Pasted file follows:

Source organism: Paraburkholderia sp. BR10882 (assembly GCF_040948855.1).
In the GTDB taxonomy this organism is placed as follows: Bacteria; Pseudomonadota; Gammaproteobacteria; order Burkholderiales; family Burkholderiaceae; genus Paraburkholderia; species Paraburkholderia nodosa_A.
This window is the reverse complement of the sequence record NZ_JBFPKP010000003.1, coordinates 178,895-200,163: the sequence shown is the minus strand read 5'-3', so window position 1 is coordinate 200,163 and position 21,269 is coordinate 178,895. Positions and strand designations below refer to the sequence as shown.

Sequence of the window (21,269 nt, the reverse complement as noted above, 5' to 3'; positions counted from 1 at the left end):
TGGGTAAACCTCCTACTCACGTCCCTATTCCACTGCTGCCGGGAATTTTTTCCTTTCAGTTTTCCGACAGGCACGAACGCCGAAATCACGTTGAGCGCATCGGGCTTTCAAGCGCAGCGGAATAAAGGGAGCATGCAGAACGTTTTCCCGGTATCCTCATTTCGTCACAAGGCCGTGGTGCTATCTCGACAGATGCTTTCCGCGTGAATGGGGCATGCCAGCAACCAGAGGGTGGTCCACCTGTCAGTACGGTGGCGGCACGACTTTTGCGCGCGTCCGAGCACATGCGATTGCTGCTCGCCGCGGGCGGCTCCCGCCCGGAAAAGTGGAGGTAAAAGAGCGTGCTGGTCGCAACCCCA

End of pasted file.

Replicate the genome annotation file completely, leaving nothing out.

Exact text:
Source organism: Paraburkholderia sp. BR10882 (assembly GCF_040948855.1).
In the GTDB taxonomy this organism is placed as follows: Bacteria; Pseudomonadota; Gammaproteobacteria; order Burkholderiales; family Burkholderiaceae; genus Paraburkholderia; species Paraburkholderia nodosa_A.
This window is the reverse complement of the sequence record NZ_JBFPKP010000003.1, coordinates 178,895-200,163: the sequence shown is the minus strand read 5'-3', so window position 1 is coordinate 200,163 and position 21,269 is coordinate 178,895. Positions and strand designations below refer to the sequence as shown.

Sequence of the window (21,269 nt, the reverse complement as noted above, 5' to 3'; positions counted from 1 at the left end):
TGGGTAAACCTCCTACTCACGTCCCTATTCCACTGCTGCCGGGAATTTTTTCCTTTCAGTTTTCCGACAGGCACGAACGCCGAAATCACGTTGAGCGCATCGGGCTTTCAAGCGCAGCGGAATAAAGGGAGCATGCAGAACGTTTTCCCGGTATCCTCATTTCGTCACAAGGCCGTGGTGCTATCTCGACAGATGCTTTCCGCGTGAATGGGGCATGCCAGCAACCAGAGGGTGGTCCACCTGTCAGTACGGTGGCGGCACGACTTTTGCGCGCGTCCGAGCACATGCGATTGCTGCTCGCCGCGGGCGGCTCCCGCCCGGAAAAGTGGAGGTAAAAGAGCGTGCTGGTCGCAACCCCA